At my lab, nicknamed The Oorelian, our aim is to understand how speech perception is affected in less than optimal conditions. These conditions may be due to factors such as hearing impairment, ageing, communicating in a non-native language, or external noise. Central in most of the projects we work on is an interest in the interactions between top-down, cognitive processing and bottom-up, perceptual processing. Can digital hearing-aid processing affect listening effort? Do bimodal or bilateral cochlear implants improve ease of listening? Is listening to speech in a non-native language more cognitively demanding than listening to speech in your native language? Are changes in speech understanding due to ageing solely perceptual or also cognitive in nature? These are just some of the questions we are interested in answering. For more information on any of these projects, or if you want to work with us, contact me here.
The lab in 2012
Optimization and identification of bimodal/bilateral benefits with cochlear implants
PhD student: C.Pals, MSc, Co-supervisor: Prof. Dr. D. Başkent
A Cochlear Implant (CI) allows profoundly deaf people to hear again by translating acoustical signals to electrical signals which it passes on to the auditory nerve via electrodes in the cochlea. Listeners with state of the art cochlear implants achieve very good speech recognition results. However, in terms of “ease of listening” there is still room for improvement. We hypothesize that a good way of improving ease of listening is combining both conventional hearing aids and cochlear implants (bimodal stimulation) in either the same ear and/or presenting the signal to both ears by either CI or HA (bilateral stimulation). We will investigate this by testing the different conditions in for example reaction-time and dual-task experiments.
Differences in effort expended while listening to native and non-native speech in noisy environments
Bachelor Students: A. Drews, A. Gerrits, I. Ruchay, J. Sommer, L. Walz, Co-supervisor: Dr. S. Sprenger
Most of us are familiar with how difficult it is to follow conversations in noisy environments and how much more effortful and tiring it is when the conversation is in a language other than our native one. Using an eye-tracker during a spoken-word categorisation task, we investigate differences in cognitive effort (measured by changes in the size of the participant’s pupil), as a function of background noise and language.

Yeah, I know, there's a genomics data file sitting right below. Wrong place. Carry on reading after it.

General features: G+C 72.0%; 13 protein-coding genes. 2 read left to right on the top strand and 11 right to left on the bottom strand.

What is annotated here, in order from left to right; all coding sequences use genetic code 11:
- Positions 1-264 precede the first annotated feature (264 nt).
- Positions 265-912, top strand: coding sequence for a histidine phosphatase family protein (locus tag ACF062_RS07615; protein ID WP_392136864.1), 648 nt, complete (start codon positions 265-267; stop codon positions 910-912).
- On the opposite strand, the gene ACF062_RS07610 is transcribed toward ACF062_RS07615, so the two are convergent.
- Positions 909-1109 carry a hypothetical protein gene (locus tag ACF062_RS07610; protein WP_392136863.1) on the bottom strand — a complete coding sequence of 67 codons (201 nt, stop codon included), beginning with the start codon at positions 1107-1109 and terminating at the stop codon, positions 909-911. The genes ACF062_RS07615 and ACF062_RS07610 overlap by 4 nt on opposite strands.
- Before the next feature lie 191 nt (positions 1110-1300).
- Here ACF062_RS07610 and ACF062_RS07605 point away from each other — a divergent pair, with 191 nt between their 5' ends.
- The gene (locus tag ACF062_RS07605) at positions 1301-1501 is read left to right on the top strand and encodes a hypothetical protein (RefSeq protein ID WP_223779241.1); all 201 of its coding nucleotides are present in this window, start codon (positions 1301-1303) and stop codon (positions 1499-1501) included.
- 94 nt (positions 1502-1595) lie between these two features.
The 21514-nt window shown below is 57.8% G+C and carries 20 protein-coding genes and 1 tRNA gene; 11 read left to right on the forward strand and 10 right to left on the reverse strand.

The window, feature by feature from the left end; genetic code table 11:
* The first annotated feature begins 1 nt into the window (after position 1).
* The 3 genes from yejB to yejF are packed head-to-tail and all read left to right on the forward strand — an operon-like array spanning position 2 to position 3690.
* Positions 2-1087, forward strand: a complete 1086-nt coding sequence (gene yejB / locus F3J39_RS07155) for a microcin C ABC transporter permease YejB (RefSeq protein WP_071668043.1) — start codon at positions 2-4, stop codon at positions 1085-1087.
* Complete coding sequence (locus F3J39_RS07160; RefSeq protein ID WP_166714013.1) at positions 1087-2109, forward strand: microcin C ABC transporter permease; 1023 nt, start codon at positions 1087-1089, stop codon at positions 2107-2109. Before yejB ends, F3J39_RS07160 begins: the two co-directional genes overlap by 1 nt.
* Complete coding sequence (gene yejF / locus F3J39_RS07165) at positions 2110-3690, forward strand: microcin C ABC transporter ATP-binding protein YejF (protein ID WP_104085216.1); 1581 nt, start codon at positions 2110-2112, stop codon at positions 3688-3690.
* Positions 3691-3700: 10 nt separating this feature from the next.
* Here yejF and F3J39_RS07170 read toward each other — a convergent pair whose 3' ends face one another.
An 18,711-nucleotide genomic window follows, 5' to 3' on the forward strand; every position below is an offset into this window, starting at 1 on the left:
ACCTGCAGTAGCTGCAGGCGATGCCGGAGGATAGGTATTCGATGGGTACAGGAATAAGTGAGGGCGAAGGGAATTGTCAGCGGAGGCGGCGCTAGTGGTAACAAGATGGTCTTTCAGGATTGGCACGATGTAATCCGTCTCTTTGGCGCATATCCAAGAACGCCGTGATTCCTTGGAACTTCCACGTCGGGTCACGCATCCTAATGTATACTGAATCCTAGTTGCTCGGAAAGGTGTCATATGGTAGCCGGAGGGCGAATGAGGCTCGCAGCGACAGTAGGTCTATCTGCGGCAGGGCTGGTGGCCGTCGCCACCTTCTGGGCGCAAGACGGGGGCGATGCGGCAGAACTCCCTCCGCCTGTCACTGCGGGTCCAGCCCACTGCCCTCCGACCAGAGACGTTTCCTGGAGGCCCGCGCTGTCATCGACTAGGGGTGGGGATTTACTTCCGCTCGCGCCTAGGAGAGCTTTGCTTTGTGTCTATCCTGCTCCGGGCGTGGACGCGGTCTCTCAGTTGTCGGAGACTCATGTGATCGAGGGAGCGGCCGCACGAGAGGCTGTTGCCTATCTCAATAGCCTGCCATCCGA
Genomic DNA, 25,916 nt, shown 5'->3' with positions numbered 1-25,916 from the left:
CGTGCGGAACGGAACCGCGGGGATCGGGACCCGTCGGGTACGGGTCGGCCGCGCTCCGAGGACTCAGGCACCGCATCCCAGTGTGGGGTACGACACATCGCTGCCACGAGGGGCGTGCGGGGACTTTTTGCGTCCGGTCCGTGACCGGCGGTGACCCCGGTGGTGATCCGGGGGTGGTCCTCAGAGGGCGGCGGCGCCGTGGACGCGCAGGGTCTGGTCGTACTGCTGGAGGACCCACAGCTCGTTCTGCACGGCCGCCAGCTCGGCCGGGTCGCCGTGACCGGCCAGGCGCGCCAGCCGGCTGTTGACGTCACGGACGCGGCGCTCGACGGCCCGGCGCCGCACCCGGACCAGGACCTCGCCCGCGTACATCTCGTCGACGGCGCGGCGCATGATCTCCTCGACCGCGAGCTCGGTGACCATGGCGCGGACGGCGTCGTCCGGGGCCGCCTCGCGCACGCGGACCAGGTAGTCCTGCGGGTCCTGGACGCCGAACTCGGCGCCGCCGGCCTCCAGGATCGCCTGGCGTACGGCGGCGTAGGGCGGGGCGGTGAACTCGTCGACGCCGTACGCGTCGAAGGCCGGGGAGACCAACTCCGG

Use of context in speech understanding by young and elderly adults
Bachelor Students: M. Alisch, K. Böhmen, T. Böske, M. Coenen, E. Jung, Co-supervisor: Prof. Dr. D. Başkent
Using an eye-tracker, we investigate how context information is used by young and elderly listeners when listening to simple and complex sentences.
- Everhardt, M. K., Sarampalis, A., Coler, M., Başkent, D., & Lowie, W. (2019). “Perception of L2 lexical stress in words degraded by a cochlear implant simulation.” Proceedings of the 19th International Congress of Phonetic Sciences (ICPhS). Melbourne, Australia. pdf
- Pals, C., Sarampalis, A., van Dijk, M, Baskent, D. (2018). “Effects of Additional Low-Pass–Filtered Speech on Listening Effort for Noise-Band–Vocoded Speech in Quiet and in Noise.” Ear and Hearing, pdf
- Baskent, D., Clarke, J., Pals, C., Benard, M.R., Bhargava, P., Saija, J., Sarampalis, A., Wagner, A., & Gaudrain, E. (2016). “Cognitive Compensation of Speech Perception With Hearing Impairment, Cochlear Implants, and Aging: How and to What Degree Can It Be Achieved?” Trends in Hearing, 20, 1-16. http://doi.org/10.1177/2331216516670279 pdf
- Hogenelst, K., Sarampalis, A., Leander, N. P., Müller, B. C., Schoevers, R. A., & Aan Het Rot, M. (2016). “The effects of acute tryptophan depletion on speech and behavioural mimicry in individuals at familial risk for depression.” Journal of Psychopharmacology (Oxford, England). http://doi.org/10.1177/0269881115625156 pdf
- Pals, C., Sarampalis, A., van Rijn, H., & Başkent, D., (2015). “Validation of a simple response-time measure of listening effort.” J. Acoust. Soc. Am. 138(3), EL187-EL192. pdf
- Wagner, A., Pals, C., de Blecourt, C., Sarampalis, A., Başkent, D. (2015). “Does signal degradation affect top-down processing of speech?” International Symposium on Hearing, Groningen, The Netherlands. pdf
- Başkent, D., Bhargava, P., Saija, J., Pals, C., Sarampalis, A., Wagner, A., & Gaudrain, E. (2015). “Cognitive compensation of speech perception in hearing loss: How and to what degree can it be achieved?” ISAAR Proceedings, Denmark. pdf
- Pals, C., Sarampalis, A., & Başkent, D. (2013). “Listening Effort with Cochlear Implant Simulations.” Journal of Speech, Language, and Hearing Research, 56(4), 1075-1084. pdf
- Gallun F.J., Stecker G.C., Loui P., & Sarampalis A. (2013). “The Ear Club: Ervin R. Hafter’s academic family.” Presentation at the 2013 Fall Meeting of the Acoustical Society of America. San Franciso, CA. pdf
- Pals, C., van Dijk, M., Sarampalis, A., & Başkent, D. (2012). “A dual-task paradigm as an objective measure of listening effort with cochlear implant simulations.” Presentation at the 7th International Symposium on Objective Measures in Auditory Implants. Amsterdam, NL.
- Pals, C., Sarampalis, A., & Başkent, D. (2011). “Listening effort with cochlear implants and electric acoustic stimulation – A simulation study.” Presentation at the 2011 Conference on Implantable Auditory Prostheses. Asilomar, CA.
- Sarampalis, A., Kalluri, S., Edwards, B., Hafter, E. (2009). “Objective measures of listening effort: Effects of background noise and noise reduction,” Journal of Speech Language and Hearing Research, 52, 1230-1240. pdf
our work in the media
The Din of Dining in the San Francisco Chronicle
Hear Today Gone Tomorrow in Cal Alumni Association News
Can Better Hearing Aids Help You Think Better? in Hearing Loss Web